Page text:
Trump's claims were 'false and utterly absurd': The wife of fired FBI deputy director Andrew McCabe says the president's attacks turned their lives upside down
- Jill McCabe, the wife of former FBI deputy director Andrew McCabe, wrote an opinion column calling the allegations that hers and her husband's work was politically biased "false and utterly absurd."
- She argues that her Democratic state senate campaign — a source of consternation for President Donald Trump, who bristled as her receiving donations from supporters of the Clintons — ended before Andrew McCabe got involved in the FBI's investigation into Hillary Clinton's emails.
- McCabe also said that her family went to great lengths, including consulting FBI ethics experts, to determine whether her candidacy would affect her husband's work at the FBI.
Jill McCabe, the wife of former FBI director Andrew McCabe, wrote an opinion column calling the allegations that her husband's work was influenced by politics "just false and utterly absurd."
McCabe, an emergency room pediatrician who ran for Virginia's state Senate as a Democrat in 2015, called herself an "accidental politician ... who never thought much about politics."
In a column published by The Washington Post on Monday, McCabe wrote: "I saw the impact of how government decisions hurt my patients, especially when the state decided not to accept the federal government's funding to expand Medicaid."
Her decision to run for office drew some belated fire from President Donald Trump, long after she lost her 2015 bid.
In several tweets prior to the deputy FBI director's firing in March this year, Trump accused Jill McCabe of taking campaign donations from Hillary Clinton, an accusation that has long since been proven false. Trump suggested that because of Jill McCabe's alleged ties to Clinton — and Andrew McCabe's involvement in the FBI's investigation of Clinton's emails — both of the were politically tainted.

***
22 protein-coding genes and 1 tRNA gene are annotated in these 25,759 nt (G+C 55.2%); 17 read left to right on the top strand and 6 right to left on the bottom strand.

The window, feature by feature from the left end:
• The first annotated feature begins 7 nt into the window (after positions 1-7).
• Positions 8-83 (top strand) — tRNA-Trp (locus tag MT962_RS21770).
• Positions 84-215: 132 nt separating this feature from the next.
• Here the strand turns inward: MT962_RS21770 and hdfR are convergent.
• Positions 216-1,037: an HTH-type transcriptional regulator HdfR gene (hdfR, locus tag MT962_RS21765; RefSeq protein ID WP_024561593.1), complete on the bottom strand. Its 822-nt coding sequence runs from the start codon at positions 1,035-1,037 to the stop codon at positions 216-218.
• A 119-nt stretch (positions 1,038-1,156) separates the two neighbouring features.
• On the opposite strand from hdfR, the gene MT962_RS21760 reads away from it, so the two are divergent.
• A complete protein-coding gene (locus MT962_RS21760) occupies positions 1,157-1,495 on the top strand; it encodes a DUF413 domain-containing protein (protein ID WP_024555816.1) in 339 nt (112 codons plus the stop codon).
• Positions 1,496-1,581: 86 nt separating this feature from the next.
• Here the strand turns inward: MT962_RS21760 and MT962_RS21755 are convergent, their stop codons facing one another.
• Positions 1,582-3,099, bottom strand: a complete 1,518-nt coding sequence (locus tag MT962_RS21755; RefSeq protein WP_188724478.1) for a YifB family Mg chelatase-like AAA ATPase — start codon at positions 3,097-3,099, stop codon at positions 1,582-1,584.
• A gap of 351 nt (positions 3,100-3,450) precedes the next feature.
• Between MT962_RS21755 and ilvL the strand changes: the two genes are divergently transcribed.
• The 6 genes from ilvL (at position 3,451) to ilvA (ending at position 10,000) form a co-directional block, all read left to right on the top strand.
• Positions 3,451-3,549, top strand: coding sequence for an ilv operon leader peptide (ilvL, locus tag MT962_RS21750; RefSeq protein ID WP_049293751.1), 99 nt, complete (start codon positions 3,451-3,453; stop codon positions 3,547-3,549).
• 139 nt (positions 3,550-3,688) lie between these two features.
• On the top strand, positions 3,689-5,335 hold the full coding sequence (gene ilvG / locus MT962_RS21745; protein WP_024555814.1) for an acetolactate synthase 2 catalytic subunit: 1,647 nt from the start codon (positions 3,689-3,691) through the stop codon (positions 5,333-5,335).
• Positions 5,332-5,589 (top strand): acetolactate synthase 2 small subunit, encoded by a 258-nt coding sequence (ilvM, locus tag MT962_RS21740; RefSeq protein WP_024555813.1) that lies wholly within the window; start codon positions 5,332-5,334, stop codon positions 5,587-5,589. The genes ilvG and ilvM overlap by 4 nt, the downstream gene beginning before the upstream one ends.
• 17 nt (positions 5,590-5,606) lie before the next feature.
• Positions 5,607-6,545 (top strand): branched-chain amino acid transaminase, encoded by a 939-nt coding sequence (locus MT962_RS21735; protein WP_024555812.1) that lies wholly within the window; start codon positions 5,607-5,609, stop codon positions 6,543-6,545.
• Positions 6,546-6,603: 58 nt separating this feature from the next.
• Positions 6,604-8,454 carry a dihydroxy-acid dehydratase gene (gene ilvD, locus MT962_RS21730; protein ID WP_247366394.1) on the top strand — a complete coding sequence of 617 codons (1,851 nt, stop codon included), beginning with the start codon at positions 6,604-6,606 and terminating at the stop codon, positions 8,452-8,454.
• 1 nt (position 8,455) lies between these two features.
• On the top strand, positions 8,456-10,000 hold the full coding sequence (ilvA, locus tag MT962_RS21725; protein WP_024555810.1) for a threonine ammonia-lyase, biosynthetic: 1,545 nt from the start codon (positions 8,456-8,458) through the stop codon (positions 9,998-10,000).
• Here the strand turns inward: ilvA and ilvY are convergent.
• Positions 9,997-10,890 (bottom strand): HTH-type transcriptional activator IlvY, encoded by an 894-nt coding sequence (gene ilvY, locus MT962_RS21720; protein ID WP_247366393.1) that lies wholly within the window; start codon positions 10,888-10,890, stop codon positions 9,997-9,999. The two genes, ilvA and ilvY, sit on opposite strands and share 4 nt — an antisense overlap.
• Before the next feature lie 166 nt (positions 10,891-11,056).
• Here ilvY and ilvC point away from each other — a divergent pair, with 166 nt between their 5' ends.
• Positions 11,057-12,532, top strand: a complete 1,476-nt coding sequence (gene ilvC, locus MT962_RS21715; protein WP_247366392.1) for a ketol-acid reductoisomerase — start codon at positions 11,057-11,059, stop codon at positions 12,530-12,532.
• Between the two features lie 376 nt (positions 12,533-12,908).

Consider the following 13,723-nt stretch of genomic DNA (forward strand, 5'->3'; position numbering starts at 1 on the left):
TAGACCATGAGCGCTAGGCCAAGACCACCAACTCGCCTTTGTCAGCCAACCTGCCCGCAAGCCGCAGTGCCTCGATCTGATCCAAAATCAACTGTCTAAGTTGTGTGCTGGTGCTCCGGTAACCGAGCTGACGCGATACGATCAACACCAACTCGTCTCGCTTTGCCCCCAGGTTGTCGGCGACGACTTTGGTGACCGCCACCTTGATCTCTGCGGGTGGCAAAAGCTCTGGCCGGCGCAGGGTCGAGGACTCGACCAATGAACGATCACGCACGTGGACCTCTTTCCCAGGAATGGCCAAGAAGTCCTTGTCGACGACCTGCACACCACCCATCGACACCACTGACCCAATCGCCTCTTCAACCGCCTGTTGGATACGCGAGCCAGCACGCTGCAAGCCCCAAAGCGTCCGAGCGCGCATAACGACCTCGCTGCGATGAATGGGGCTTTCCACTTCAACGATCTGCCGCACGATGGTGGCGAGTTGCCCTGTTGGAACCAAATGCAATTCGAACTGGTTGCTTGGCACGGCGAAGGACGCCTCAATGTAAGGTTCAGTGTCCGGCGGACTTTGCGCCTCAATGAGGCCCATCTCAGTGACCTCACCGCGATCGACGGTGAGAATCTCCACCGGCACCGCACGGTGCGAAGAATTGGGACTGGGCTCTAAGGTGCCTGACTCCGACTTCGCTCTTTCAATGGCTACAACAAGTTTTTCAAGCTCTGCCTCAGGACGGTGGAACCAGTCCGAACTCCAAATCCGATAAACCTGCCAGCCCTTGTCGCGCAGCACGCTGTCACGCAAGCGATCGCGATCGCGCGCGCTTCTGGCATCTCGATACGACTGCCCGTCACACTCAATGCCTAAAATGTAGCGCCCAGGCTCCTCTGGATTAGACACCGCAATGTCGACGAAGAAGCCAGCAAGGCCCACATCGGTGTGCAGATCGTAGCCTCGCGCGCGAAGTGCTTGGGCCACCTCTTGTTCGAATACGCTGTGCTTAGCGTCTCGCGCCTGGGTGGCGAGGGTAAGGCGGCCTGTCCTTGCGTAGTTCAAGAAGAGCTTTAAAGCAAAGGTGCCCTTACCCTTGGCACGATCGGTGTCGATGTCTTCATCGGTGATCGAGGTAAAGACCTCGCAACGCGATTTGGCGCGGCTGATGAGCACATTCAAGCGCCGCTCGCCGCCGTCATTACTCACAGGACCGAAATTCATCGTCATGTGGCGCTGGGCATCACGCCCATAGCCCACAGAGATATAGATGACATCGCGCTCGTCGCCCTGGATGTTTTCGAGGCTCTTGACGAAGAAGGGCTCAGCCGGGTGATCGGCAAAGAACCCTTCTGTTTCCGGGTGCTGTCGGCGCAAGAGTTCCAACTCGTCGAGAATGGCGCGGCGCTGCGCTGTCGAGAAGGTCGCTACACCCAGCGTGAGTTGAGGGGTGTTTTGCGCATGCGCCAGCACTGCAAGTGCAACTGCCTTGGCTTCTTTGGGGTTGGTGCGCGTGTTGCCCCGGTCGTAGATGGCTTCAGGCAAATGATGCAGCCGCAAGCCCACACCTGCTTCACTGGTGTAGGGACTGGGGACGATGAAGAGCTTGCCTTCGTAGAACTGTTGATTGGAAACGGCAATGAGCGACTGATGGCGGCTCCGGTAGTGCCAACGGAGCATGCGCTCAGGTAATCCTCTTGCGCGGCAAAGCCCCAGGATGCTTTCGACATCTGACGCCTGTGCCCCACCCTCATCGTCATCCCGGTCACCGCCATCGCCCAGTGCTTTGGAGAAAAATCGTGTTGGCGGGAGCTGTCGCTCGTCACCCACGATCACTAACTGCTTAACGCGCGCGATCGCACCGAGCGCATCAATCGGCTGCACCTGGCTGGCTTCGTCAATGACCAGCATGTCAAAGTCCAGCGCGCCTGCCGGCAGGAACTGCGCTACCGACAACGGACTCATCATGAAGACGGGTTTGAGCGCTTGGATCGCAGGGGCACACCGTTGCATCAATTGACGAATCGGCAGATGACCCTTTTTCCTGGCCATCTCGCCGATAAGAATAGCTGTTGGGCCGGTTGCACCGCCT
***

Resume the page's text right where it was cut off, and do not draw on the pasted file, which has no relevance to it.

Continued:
One of the anti-McCabe tweets Trump posted in July 2017:
The campaign donations in question, however, came from the Virginia Democratic Party and a super PAC operated by Virginia Gov. Terry McAuliffe. McAuliffe is a Clinton ally, but McCabe received no donations from the Clintons themselves.
"This could not be further from the truth," McCabe wrote. "In fact, it makes no sense."
McCabe pointed out another crucial detail about the timeline of events that followed her Senate campaign:
"Andrew's involvement in the Clinton investigation came not only after the contributions were made to my campaign but also after the race was over," she said.
"Since that news report, there have been thousands more, repeating the false allegation that there was some connection between my campaign and my husband's role at the FBI."
McCabe went on to explain that her husband consulted with ethics experts at the FBI to ensure they remained on the right side of ethics rules.
"We tried to go even beyond what the rules required — Andrew kept himself separate from my campaign," McCabe wrote. "When the kids and I went door-knocking, he did not participate; he wouldn’t even drive us. He could have attended one of my fundraisers but never did."
"Clinton’s emails never came up — if they had, I would have found that alarming, immediately reported it and likely pulled out of the campaign," she continued. "I know enough from being married to Andrew for 20 years to know what is right and what is wrong."
Andrew McCabe was fired in March, hours before he was scheduled to retire and become eligible for lifetime pension and retirement benefits. Attorney General Jeff Sessions accused the deputy FBI director of not being completely honest about his disclosures to the media.
McCabe wrote his own opinion column that The Post published on March 23, in which he defended the integrity of the FBI.
"Not in my worst nightmares did I ever dream my FBI career would end this way," McCabe wrote.
"I was sad, but not surprised, to see that such unhinged public attacks on me would continue into my life after my service to the FBI," he said.
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